Alumni News, Business Sector, Events

Two UCL EDUCATE programme participants took the runner-up spots in the British semi-finals of the GESAwards 2019.

Nature Bytes, which was part of cohort 8 and Ketka, from cohort 10, were among 12 of the top EdTech companies in the UK competing for a place in the global competition taking place in London, in January.

The semi-final was hosted by UCL EDUCATE and is one of 16 international events taking place this autumn to choose the finalists.

The winner was Blackbullion, a learning platform for students to develop skills in personal finance. Vivi Friedgut, the founder and CEO, said she was “amazed” at the result. “I did not expect this – I am so happy,” she said.

Nature Bytes enables children and young people to reconnect with nature wildlife through STEM programmes of study and equipment, such as cameras, which allows them to engage with the outdoors. Ketka, meanwhile, teaches skills such as kindness, empathy and self-confidence through audio storytelling that the listener can actively participate in, firing their imagination.

The 12 companies pitched their products and ideas to four judges: David Savage, founder of the Tech Talks podcast; Leila Guerra, Associate Dean of Programmes, Imperial College Business School; author Greg Keen and Anissa Moeini, who is Doctoral Researcher with UCL EDUCATE.

In all, seven of the 12 competitors were UCL EDUCATE current or past participants. The others were: CENTURY Tech, Acorn Aspirations, SuperNotes, ZNotes and Atom Learning.

Zubair Junjunia, founder of ZNotes, who is still at university studying for a Master’s degree in mathematics, said: “I’ve pitched at other technology events, but this one was the most high-profile and prestigious I’ve ever been to and the standard has been incredibly high. I could see that some of the companies pitching here were far ahead of where we are and have a developed product which they’ve been out there with and testing.”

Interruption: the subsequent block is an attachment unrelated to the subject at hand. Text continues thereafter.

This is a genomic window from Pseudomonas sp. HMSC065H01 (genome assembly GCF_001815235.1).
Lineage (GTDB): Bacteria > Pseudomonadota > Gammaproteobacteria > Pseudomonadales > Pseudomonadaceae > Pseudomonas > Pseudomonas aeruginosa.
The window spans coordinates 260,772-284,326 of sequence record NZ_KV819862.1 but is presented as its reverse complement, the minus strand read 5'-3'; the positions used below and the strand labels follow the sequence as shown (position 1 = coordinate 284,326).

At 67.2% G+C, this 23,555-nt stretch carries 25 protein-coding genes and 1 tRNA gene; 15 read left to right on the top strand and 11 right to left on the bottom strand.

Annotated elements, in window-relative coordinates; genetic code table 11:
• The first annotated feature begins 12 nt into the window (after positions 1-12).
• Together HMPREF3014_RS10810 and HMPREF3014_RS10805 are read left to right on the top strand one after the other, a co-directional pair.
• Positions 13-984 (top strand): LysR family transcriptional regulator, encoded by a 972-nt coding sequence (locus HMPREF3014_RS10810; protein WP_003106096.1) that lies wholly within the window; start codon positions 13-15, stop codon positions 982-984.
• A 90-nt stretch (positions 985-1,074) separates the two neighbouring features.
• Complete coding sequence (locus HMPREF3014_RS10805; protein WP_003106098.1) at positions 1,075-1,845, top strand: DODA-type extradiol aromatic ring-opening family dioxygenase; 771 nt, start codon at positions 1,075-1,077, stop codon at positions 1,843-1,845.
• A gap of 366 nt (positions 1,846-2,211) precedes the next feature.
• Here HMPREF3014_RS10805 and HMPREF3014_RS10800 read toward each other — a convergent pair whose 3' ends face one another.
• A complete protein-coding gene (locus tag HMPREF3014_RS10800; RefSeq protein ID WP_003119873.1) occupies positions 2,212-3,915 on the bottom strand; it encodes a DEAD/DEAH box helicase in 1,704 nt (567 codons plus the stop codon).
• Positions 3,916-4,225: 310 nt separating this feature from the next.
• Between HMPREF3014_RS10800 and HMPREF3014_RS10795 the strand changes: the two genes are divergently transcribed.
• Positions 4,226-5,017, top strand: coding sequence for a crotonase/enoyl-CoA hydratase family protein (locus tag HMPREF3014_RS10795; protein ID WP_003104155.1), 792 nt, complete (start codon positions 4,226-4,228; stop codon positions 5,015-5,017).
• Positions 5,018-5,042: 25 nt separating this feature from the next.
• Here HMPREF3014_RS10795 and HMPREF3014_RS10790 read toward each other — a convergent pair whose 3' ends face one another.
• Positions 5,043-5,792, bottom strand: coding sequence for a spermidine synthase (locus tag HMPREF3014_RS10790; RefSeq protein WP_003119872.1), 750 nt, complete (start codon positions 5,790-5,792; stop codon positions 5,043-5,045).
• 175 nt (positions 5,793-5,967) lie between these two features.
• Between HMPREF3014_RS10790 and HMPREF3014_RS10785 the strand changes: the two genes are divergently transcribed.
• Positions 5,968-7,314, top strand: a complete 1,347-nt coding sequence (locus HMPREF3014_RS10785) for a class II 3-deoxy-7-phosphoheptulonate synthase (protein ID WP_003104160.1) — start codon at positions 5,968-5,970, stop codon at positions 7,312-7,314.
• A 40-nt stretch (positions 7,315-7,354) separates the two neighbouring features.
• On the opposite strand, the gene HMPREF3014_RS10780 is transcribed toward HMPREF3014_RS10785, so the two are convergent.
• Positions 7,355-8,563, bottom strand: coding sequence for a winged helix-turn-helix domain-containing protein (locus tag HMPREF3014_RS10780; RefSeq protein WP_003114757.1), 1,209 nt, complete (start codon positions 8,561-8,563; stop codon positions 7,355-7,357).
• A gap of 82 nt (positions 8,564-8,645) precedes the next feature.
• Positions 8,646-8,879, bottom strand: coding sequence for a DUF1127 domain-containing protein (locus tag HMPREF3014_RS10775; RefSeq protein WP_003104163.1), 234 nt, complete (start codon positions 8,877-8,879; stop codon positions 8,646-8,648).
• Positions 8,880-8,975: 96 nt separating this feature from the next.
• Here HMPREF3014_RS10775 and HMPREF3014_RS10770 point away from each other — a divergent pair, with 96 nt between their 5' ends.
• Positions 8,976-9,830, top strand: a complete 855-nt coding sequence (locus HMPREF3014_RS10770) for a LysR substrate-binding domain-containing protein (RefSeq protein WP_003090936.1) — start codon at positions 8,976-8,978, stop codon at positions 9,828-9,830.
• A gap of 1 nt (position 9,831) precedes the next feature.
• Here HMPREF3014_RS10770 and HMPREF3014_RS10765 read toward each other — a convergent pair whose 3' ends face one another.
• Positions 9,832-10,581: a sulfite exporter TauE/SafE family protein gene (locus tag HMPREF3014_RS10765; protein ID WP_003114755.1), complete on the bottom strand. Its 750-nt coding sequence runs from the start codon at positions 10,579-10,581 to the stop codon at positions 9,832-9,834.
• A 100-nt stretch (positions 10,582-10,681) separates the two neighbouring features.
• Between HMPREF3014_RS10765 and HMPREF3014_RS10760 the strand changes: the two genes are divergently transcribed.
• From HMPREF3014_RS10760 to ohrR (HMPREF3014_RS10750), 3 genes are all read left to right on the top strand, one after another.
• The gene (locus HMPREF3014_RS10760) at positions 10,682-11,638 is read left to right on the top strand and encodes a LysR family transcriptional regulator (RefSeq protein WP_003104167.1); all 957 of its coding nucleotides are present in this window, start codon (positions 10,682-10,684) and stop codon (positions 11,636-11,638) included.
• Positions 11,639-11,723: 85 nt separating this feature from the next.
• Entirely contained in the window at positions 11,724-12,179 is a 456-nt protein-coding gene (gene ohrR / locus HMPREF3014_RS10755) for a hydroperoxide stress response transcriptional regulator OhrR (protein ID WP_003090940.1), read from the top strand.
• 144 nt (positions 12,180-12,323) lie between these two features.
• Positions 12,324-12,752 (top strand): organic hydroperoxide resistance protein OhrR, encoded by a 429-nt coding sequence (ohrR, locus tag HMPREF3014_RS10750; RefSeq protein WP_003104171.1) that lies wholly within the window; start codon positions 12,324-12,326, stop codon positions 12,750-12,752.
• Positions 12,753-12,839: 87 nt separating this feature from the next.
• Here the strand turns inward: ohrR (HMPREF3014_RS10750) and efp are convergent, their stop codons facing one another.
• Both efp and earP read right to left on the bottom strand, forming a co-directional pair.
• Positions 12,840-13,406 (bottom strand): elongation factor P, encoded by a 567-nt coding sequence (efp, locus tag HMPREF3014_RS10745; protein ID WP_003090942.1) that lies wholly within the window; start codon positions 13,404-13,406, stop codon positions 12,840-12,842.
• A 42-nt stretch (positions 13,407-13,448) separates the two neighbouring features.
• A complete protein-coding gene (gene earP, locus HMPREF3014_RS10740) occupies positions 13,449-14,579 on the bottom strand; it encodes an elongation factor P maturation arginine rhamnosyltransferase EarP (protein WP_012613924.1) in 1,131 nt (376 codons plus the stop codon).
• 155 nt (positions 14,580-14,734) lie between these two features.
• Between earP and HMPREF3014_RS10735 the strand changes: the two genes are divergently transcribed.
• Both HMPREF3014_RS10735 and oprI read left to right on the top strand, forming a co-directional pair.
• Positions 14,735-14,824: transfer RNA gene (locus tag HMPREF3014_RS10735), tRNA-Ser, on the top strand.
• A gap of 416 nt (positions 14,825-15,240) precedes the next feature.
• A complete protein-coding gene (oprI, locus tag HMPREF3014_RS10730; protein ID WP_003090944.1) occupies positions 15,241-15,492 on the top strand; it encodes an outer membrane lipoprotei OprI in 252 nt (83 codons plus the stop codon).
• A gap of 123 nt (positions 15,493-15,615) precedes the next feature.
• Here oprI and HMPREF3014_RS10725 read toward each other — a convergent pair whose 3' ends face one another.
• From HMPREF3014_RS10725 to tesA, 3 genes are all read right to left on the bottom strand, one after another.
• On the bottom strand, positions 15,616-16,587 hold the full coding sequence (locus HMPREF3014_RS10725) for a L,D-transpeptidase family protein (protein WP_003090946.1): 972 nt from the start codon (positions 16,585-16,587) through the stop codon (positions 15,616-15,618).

Tobias Whetton, founder of SuperNotes, part of cohort 6, said: “This was the first time that I’d pitched to a sector specific panel, as previously I’d participated in events that were more generally about technology,

“The government has really pigeon-holed EdTech in very narrow terms in its recent EdTech strategy, so it was great to see what a broad market the EdTech sector really is. We need solutions to the challenges facing teachers and learners.”

Leila Guerra said the judges had a difficult decision to make because of the standards of the presentations. “At the end of the day we were looking for a well-presented, well-rounded product, that addressed a particular need and was pinpointing a solution.”

The winners of the global event, which will take place on 23 January 2020, will receive $100,000 Cloud Credits, sponsored by Google Cloud for Startups and AWS Edstart to support their start-up’s growth. The first and second runners-up: $20,000 Cloud Credits, sponsored by Google Cloud for Startups while remaining finalists will receive $3,000 Cloud Credits, sponsored by Google Cloud for Startups.


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